Proposed Policy Change at DOI Would Fail to Protect National Lands, Parks from Climate Impacts

Statement by Adam Markham, Deputy Director of Climate and Energy

Published Oct 25, 2017

WASHINGTON (October 25, 2017)—According to news reports, the latest draft of the Department of Interior’s (DOI) strategic vision for 2018 through 2022, fails to mention climate change entirely. This would be a complete policy reversal by the Trump administration from the department's previous five-year strategic plan covering 2014 through 2018, which detailed the growing threat climate change poses to the lands, waters, wildlife and tribal communities in the U.S. based on the best science available, and prioritized climate change preparedness and resilience policies.

Below is a statement by Adam Markham, deputy director of climate and energy at the Union of Concerned Scientists (UCS).

“The evidence of harmful climate change impacts to America’s public lands is nearly everywhere you look. From the loss of tribal resources and coastal erosion in Alaska, to catastrophic wildfires in the West, to worsening storm damage and flood risk on the East Coast. A year ago, it would’ve been unfathomable that the agency charged with protecting our natural and cultural resources would willfully ignore known threats like climate change. Sadly, the unthinkable is now reality.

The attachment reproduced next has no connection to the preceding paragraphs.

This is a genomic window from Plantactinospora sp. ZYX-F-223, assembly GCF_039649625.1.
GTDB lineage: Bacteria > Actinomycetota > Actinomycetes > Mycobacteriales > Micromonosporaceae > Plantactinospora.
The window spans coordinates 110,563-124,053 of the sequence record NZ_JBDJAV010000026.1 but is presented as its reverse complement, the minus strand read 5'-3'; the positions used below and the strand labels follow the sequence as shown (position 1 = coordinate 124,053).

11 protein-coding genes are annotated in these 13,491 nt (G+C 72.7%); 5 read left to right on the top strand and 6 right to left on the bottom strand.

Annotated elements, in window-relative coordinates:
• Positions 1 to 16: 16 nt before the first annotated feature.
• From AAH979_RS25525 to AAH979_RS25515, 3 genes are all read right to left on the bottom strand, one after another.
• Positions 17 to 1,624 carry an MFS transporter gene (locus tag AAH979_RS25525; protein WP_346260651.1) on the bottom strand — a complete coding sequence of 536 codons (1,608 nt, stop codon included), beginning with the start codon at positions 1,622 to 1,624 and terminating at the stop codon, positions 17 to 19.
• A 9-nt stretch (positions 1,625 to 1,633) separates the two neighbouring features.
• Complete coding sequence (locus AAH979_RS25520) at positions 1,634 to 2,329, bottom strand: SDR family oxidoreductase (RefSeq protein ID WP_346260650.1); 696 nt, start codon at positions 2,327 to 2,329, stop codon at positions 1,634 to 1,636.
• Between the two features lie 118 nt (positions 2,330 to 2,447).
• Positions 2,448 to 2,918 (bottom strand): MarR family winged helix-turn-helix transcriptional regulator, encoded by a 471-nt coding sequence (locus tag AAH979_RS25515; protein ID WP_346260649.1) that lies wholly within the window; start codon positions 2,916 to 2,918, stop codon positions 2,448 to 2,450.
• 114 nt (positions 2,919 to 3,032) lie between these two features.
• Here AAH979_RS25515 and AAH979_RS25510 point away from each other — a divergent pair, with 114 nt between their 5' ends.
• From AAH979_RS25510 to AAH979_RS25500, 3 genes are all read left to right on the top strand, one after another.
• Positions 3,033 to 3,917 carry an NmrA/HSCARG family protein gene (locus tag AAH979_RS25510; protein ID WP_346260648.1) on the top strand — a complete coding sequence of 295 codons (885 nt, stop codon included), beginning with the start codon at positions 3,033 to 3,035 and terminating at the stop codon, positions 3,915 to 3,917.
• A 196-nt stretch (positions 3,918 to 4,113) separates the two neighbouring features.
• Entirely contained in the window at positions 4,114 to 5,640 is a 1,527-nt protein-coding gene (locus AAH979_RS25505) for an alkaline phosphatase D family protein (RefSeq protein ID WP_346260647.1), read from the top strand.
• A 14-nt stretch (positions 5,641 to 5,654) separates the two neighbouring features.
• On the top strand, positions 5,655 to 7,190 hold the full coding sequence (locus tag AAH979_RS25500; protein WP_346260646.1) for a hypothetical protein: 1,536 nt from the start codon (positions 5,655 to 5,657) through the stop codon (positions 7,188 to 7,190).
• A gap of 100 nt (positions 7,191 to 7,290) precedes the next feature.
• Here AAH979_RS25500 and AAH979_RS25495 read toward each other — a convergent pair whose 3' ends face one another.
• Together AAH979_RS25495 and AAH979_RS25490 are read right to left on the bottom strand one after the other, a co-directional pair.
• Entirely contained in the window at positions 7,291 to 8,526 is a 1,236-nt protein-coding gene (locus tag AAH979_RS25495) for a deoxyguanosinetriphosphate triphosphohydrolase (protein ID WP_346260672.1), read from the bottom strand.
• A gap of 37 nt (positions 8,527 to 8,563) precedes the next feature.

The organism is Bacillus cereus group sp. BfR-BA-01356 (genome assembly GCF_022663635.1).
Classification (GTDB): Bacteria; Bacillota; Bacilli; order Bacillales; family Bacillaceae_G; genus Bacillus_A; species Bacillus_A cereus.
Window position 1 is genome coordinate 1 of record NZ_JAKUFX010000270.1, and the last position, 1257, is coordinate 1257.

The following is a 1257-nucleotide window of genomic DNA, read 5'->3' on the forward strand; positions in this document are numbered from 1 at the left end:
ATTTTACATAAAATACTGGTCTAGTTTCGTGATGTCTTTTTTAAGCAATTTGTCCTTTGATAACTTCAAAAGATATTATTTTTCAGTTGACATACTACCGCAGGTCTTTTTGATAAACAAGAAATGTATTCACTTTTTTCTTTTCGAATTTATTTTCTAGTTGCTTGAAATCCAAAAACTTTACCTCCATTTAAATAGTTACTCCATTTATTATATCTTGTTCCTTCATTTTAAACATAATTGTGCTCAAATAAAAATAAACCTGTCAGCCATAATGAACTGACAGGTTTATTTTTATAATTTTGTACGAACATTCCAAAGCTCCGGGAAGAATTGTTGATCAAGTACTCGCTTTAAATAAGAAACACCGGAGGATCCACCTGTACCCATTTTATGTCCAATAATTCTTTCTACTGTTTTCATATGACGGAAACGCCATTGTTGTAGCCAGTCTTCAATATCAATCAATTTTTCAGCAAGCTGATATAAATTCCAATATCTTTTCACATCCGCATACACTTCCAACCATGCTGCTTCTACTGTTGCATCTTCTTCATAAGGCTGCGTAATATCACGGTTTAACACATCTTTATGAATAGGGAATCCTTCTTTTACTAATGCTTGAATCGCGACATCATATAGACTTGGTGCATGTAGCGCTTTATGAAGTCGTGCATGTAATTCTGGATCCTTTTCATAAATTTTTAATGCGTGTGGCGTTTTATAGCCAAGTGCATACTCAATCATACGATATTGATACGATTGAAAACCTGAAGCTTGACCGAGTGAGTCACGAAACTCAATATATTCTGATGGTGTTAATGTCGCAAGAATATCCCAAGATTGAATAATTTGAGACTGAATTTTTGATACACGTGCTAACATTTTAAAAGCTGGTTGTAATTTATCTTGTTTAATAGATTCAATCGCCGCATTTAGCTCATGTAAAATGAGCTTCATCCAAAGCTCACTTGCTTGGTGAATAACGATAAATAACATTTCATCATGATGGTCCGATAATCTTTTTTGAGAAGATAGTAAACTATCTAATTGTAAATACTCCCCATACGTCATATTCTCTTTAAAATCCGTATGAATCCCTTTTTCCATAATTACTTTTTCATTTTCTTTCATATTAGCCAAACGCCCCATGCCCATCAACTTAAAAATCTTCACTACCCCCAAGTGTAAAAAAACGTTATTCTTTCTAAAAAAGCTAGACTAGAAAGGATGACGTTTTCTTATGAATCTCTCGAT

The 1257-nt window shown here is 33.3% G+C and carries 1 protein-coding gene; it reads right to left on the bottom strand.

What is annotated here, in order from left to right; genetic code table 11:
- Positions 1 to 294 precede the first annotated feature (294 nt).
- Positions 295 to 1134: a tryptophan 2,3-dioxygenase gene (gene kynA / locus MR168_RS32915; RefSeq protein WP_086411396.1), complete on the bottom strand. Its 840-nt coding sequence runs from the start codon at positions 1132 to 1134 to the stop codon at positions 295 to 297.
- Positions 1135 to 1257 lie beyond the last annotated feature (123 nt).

“Some of the nation’s most important climate science work and development of strategies to safeguard the places we value from dangers posed by climate change are being carried out by the Department of the Interior. If their new strategic plan eliminates climate change work completely, vital programs, including within the National Park Service, U.S. Geological Survey, and U.S. Fish and Wildlife Service, will no doubt be at risk. Such a move would confirm that President Trump and Secretary Zinke are more committed to turning our public lands into a playground for the fossil fuel and timber industries than protecting these treasured resources for all Americans to enjoy.”